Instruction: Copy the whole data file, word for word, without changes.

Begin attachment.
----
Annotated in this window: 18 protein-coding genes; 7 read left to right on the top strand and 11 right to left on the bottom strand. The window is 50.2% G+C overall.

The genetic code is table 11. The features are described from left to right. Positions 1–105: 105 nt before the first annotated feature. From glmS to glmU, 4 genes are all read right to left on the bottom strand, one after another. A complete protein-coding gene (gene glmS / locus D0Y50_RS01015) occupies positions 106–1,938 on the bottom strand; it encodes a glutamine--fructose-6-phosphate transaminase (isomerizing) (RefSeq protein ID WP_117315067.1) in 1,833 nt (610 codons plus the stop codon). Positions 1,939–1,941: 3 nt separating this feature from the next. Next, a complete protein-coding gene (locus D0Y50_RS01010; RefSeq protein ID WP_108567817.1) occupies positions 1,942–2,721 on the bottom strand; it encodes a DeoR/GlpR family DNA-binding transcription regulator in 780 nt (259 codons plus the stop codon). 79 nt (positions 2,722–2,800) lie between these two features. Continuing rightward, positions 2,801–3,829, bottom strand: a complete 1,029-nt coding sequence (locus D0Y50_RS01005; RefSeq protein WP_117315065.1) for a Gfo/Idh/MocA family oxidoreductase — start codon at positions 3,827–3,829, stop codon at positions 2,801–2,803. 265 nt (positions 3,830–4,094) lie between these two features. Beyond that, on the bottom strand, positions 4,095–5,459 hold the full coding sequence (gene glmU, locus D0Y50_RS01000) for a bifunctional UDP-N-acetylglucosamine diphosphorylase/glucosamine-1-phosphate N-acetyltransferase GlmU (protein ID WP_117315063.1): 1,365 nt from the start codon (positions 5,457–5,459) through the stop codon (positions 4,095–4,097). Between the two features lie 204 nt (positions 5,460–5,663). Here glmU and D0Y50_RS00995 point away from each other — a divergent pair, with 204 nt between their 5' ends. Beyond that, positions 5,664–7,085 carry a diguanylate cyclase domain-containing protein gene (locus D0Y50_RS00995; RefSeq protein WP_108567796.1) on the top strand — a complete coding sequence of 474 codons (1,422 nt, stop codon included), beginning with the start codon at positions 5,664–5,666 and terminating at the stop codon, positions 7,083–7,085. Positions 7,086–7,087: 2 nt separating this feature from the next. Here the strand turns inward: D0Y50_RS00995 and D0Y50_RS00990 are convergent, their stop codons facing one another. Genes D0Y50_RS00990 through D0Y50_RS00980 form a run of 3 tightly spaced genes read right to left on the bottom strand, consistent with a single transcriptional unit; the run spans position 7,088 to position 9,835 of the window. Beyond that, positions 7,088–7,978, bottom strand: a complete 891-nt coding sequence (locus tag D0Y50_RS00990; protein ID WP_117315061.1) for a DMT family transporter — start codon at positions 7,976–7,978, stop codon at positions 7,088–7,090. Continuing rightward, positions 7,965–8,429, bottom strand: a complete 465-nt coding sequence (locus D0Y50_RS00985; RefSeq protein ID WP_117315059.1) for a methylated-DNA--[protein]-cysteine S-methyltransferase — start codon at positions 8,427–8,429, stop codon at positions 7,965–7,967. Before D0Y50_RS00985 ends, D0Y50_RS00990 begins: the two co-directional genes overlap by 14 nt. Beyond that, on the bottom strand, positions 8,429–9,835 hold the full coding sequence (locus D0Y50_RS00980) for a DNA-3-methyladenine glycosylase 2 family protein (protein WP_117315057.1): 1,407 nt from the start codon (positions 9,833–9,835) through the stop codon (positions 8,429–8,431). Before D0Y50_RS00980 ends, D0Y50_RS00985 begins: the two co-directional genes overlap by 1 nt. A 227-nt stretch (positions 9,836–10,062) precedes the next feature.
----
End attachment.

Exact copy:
Annotated in this window: 18 protein-coding genes; 7 read left to right on the top strand and 11 right to left on the bottom strand. The window is 50.2% G+C overall.

The genetic code is table 11. The features are described from left to right. Positions 1–105: 105 nt before the first annotated feature. From glmS to glmU, 4 genes are all read right to left on the bottom strand, one after another. A complete protein-coding gene (gene glmS / locus D0Y50_RS01015) occupies positions 106–1,938 on the bottom strand; it encodes a glutamine--fructose-6-phosphate transaminase (isomerizing) (RefSeq protein ID WP_117315067.1) in 1,833 nt (610 codons plus the stop codon). Positions 1,939–1,941: 3 nt separating this feature from the next. Next, a complete protein-coding gene (locus D0Y50_RS01010; RefSeq protein ID WP_108567817.1) occupies positions 1,942–2,721 on the bottom strand; it encodes a DeoR/GlpR family DNA-binding transcription regulator in 780 nt (259 codons plus the stop codon). 79 nt (positions 2,722–2,800) lie between these two features. Continuing rightward, positions 2,801–3,829, bottom strand: a complete 1,029-nt coding sequence (locus D0Y50_RS01005; RefSeq protein WP_117315065.1) for a Gfo/Idh/MocA family oxidoreductase — start codon at positions 3,827–3,829, stop codon at positions 2,801–2,803. 265 nt (positions 3,830–4,094) lie between these two features. Beyond that, on the bottom strand, positions 4,095–5,459 hold the full coding sequence (gene glmU, locus D0Y50_RS01000) for a bifunctional UDP-N-acetylglucosamine diphosphorylase/glucosamine-1-phosphate N-acetyltransferase GlmU (protein ID WP_117315063.1): 1,365 nt from the start codon (positions 5,457–5,459) through the stop codon (positions 4,095–4,097). Between the two features lie 204 nt (positions 5,460–5,663). Here glmU and D0Y50_RS00995 point away from each other — a divergent pair, with 204 nt between their 5' ends. Beyond that, positions 5,664–7,085 carry a diguanylate cyclase domain-containing protein gene (locus D0Y50_RS00995; RefSeq protein WP_108567796.1) on the top strand — a complete coding sequence of 474 codons (1,422 nt, stop codon included), beginning with the start codon at positions 5,664–5,666 and terminating at the stop codon, positions 7,083–7,085. Positions 7,086–7,087: 2 nt separating this feature from the next. Here the strand turns inward: D0Y50_RS00995 and D0Y50_RS00990 are convergent, their stop codons facing one another. Genes D0Y50_RS00990 through D0Y50_RS00980 form a run of 3 tightly spaced genes read right to left on the bottom strand, consistent with a single transcriptional unit; the run spans position 7,088 to position 9,835 of the window. Beyond that, positions 7,088–7,978, bottom strand: a complete 891-nt coding sequence (locus tag D0Y50_RS00990; protein ID WP_117315061.1) for a DMT family transporter — start codon at positions 7,976–7,978, stop codon at positions 7,088–7,090. Continuing rightward, positions 7,965–8,429, bottom strand: a complete 465-nt coding sequence (locus D0Y50_RS00985; RefSeq protein ID WP_117315059.1) for a methylated-DNA--[protein]-cysteine S-methyltransferase — start codon at positions 8,427–8,429, stop codon at positions 7,965–7,967. Before D0Y50_RS00985 ends, D0Y50_RS00990 begins: the two co-directional genes overlap by 14 nt. Beyond that, on the bottom strand, positions 8,429–9,835 hold the full coding sequence (locus D0Y50_RS00980) for a DNA-3-methyladenine glycosylase 2 family protein (protein WP_117315057.1): 1,407 nt from the start codon (positions 9,833–9,835) through the stop codon (positions 8,429–8,431). Before D0Y50_RS00980 ends, D0Y50_RS00985 begins: the two co-directional genes overlap by 1 nt. A 227-nt stretch (positions 9,836–10,062) precedes the next feature.